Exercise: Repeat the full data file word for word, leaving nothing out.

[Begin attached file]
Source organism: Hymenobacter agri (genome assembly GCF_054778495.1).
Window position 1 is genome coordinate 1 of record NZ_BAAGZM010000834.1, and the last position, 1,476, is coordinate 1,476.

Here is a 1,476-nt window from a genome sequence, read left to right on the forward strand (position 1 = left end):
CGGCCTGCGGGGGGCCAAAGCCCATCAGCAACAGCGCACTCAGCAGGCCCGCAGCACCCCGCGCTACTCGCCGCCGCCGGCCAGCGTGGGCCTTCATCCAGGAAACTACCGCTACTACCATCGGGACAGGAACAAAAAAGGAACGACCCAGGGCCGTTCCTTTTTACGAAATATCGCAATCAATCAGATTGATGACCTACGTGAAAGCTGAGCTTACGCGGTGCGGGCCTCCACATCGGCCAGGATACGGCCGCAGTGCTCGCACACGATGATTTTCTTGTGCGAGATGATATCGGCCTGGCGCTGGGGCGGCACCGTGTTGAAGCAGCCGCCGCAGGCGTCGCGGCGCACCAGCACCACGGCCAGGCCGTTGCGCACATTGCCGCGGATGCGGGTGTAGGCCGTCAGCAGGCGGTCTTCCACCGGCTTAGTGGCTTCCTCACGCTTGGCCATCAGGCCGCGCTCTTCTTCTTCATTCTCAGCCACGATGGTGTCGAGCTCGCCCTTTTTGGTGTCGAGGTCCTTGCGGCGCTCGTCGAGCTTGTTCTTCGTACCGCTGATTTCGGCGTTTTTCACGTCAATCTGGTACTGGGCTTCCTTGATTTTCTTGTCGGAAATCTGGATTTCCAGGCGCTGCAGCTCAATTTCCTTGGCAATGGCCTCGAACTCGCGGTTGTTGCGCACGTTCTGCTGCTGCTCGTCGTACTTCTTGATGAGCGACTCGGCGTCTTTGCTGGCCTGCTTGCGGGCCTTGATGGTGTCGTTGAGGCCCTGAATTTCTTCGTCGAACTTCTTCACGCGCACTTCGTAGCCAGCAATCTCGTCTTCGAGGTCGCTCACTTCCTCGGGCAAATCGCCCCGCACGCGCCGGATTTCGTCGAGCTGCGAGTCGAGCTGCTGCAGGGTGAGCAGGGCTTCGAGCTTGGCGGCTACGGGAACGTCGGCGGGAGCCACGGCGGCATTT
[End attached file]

Source organism: Hymenobacter agri (genome assembly GCF_054778495.1).
Window position 1 is genome coordinate 1 of record NZ_BAAGZM010000834.1, and the last position, 1,476, is coordinate 1,476.

Here is a 1,476-nt window from a genome sequence, read left to right on the forward strand (position 1 = left end):
CGGCCTGCGGGGGGCCAAAGCCCATCAGCAACAGCGCACTCAGCAGGCCCGCAGCACCCCGCGCTACTCGCCGCCGCCGGCCAGCGTGGGCCTTCATCCAGGAAACTACCGCTACTACCATCGGGACAGGAACAAAAAAGGAACGACCCAGGGCCGTTCCTTTTTACGAAATATCGCAATCAATCAGATTGATGACCTACGTGAAAGCTGAGCTTACGCGGTGCGGGCCTCCACATCGGCCAGGATACGGCCGCAGTGCTCGCACACGATGATTTTCTTGTGCGAGATGATATCGGCCTGGCGCTGGGGCGGCACCGTGTTGAAGCAGCCGCCGCAGGCGTCGCGGCGCACCAGCACCACGGCCAGGCCGTTGCGCACATTGCCGCGGATGCGGGTGTAGGCCGTCAGCAGGCGGTCTTCCACCGGCTTAGTGGCTTCCTCACGCTTGGCCATCAGGCCGCGCTCTTCTTCTTCATTCTCAGCCACGATGGTGTCGAGCTCGCCCTTTTTGGTGTCGAGGTCCTTGCGGCGCTCGTCGAGCTTGTTCTTCGTACCGCTGATTTCGGCGTTTTTCACGTCAATCTGGTACTGGGCTTCCTTGATTTTCTTGTCGGAAATCTGGATTTCCAGGCGCTGCAGCTCAATTTCCTTGGCAATGGCCTCGAACTCGCGGTTGTTGCGCACGTTCTGCTGCTGCTCGTCGTACTTCTTGATGAGCGACTCGGCGTCTTTGCTGGCCTGCTTGCGGGCCTTGATGGTGTCGTTGAGGCCCTGAATTTCTTCGTCGAACTTCTTCACGCGCACTTCGTAGCCAGCAATCTCGTCTTCGAGGTCGCTCACTTCCTCGGGCAAATCGCCCCGCACGCGCCGGATTTCGTCGAGCTGCGAGTCGAGCTGCTGCAGGGTGAGCAGGGCTTCGAGCTTGGCGGCTACGGGAACGTCGGCGGGAGCCACGGCGGCATTT